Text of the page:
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Palace in Czemierniki

The palace-park complex in Czemierniki has been erected in the years 1615-22 with the effort of Bishop of Płock, Henryk Firlej from Dąbrowica, by a high-class architect, who referred in the palace's design and architecture to the theoretical designs of Andreo Palladio. The building is an example of the old-Italian style called "palazzo in fortezza". The palace and the town were owned by the Firlej family until the end of the 17th century. After that, they changed owners frequently. Probably during the time of the Humięcki family (18th century) the palace lost its late-Renaissance attic, and the previous roof covering has been replaced with a high mansard roof with Baroque peaks over the middle part. Its present look (with a neo-Gothic attic) is the result of the reconstruction carried out in 1852 by General Wincenty Krasiński – father of Zygmunt, author of Nie-boska komedia (Non-Divine Comedy, a romantic drama inspired by Dante's Divine Comedy). This can be read on the plaque built into the front wall of the palace. Following the 2nd World War, it has become seat for the National Children's Home, and later Special Educational Center. The complex is currently owned by the Fortalicja Czemierniki foundation, which runs conservation works aimed at restoring the building's former glory.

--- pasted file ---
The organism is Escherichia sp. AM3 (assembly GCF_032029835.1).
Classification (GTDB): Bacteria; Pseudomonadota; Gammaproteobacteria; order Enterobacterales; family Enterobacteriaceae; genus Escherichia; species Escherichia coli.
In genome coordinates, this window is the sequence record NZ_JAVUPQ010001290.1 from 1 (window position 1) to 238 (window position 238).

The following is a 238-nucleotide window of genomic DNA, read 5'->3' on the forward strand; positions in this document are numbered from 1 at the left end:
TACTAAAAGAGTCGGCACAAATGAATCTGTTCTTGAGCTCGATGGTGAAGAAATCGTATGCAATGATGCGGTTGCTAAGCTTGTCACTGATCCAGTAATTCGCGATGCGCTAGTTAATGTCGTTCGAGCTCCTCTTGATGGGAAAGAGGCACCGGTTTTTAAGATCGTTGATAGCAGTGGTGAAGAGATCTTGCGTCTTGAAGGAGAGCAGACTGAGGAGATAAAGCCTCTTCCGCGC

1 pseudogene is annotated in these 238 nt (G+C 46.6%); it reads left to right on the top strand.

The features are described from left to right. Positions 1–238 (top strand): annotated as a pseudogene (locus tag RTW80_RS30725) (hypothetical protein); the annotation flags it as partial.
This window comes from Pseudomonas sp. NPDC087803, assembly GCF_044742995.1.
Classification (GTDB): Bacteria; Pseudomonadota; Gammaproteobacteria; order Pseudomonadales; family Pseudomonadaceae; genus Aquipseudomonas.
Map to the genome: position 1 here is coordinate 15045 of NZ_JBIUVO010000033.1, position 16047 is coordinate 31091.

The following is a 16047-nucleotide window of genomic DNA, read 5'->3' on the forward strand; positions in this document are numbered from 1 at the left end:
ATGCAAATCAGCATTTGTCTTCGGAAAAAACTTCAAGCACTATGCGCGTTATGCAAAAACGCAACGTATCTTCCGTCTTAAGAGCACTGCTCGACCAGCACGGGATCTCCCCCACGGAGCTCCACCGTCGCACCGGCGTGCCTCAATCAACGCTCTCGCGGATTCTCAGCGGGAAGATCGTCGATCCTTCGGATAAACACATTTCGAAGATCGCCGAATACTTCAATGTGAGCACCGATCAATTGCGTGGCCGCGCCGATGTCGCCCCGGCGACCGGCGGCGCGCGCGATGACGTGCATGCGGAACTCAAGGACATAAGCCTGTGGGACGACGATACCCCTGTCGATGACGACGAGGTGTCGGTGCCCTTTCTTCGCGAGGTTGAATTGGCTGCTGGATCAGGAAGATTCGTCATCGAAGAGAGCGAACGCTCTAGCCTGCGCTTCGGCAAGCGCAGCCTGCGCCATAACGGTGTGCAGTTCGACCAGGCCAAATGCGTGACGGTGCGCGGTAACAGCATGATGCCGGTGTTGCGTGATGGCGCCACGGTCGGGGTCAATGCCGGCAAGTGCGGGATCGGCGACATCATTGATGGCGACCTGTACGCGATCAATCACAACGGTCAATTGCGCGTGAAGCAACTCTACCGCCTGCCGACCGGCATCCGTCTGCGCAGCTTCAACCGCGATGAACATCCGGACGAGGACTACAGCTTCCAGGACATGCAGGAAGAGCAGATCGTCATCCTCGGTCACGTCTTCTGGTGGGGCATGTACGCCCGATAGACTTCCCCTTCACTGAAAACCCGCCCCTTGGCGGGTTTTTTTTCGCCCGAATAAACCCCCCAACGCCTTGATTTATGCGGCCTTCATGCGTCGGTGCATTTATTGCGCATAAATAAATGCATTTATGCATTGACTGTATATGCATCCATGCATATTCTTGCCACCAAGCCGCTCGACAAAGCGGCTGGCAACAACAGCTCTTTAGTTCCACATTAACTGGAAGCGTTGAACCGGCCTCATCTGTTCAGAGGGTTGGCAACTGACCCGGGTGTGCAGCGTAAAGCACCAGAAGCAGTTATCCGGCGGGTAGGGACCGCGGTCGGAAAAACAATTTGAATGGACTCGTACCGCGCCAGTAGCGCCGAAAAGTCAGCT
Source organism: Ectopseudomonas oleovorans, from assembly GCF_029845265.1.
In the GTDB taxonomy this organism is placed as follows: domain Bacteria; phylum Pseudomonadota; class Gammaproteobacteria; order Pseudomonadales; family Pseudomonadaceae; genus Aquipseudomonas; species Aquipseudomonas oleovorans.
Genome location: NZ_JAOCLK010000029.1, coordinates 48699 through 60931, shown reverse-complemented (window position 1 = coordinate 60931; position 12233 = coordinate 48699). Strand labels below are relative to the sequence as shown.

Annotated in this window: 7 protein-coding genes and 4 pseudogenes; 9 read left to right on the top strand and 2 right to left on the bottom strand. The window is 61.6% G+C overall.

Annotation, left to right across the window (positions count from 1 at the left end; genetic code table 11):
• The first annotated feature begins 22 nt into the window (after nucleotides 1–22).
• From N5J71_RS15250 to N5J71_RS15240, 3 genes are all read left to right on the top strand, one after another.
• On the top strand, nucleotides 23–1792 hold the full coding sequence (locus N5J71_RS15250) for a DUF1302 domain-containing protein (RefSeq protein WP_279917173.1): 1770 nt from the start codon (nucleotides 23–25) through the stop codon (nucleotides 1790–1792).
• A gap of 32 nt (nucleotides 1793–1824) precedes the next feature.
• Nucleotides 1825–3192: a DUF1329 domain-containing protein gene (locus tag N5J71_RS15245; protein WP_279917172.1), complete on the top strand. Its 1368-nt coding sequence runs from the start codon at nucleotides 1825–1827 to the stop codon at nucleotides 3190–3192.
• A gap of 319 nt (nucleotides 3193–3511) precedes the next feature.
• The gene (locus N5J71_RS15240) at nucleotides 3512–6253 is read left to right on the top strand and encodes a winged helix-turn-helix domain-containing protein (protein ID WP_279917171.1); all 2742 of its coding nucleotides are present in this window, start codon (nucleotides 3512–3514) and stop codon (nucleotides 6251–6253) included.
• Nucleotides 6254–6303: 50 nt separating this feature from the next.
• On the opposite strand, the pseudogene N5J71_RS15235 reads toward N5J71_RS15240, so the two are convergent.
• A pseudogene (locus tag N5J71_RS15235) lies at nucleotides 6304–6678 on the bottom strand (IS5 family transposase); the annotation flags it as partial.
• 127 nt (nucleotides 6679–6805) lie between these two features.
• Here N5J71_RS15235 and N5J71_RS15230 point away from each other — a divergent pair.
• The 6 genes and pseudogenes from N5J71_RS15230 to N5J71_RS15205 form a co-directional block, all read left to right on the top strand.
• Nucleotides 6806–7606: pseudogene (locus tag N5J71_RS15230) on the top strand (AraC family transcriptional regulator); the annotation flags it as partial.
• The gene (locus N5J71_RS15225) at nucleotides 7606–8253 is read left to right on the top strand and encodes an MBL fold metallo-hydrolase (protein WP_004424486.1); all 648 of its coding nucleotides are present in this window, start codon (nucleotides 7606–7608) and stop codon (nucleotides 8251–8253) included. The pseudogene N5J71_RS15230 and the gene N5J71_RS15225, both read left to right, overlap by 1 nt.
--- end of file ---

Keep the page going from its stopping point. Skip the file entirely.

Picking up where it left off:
Nowadays, the complex includes:

  • Late-Renaissance brick palace,
  • Two-storey late-Renaissance brick gateway from 1624: ground floor and an octagonal guardhouse; at the front of the gate, there is an in-built plaque commemorating the completion of the palace construction works, which mentions the name of its founder,
  • Fortifications from the 17th century built in the old-Italian style, in the shape of a regular polygon, consisting of four bastions and curtain walls,
  • Former outbuilding built around 1629, with elements of the late Renaissance,
  • Garden within fortifications; in its heyday it was considered one of the most beautiful in Poland,
  • Ponds and dike running from the town to the gate.

We can say that for several months, Czemierniki was the informal capital city of Poland. From October 1625 to January 1626, the Polish monarch, Sigismund III Vasa was residing in the just-built residence of Bishop Firlej, along with his wife, Constance of Austria of the Habsburgs, daughter Anna Catherine and part of his court. They sought refuge here during the plague raging in Krakow.
The palace, surrounded by a fortified belt, a deep moat and ponds, was a fortress which the Swedes failed to conquer during their invasion (commonly referred to in Poland as "the Swedish flood").

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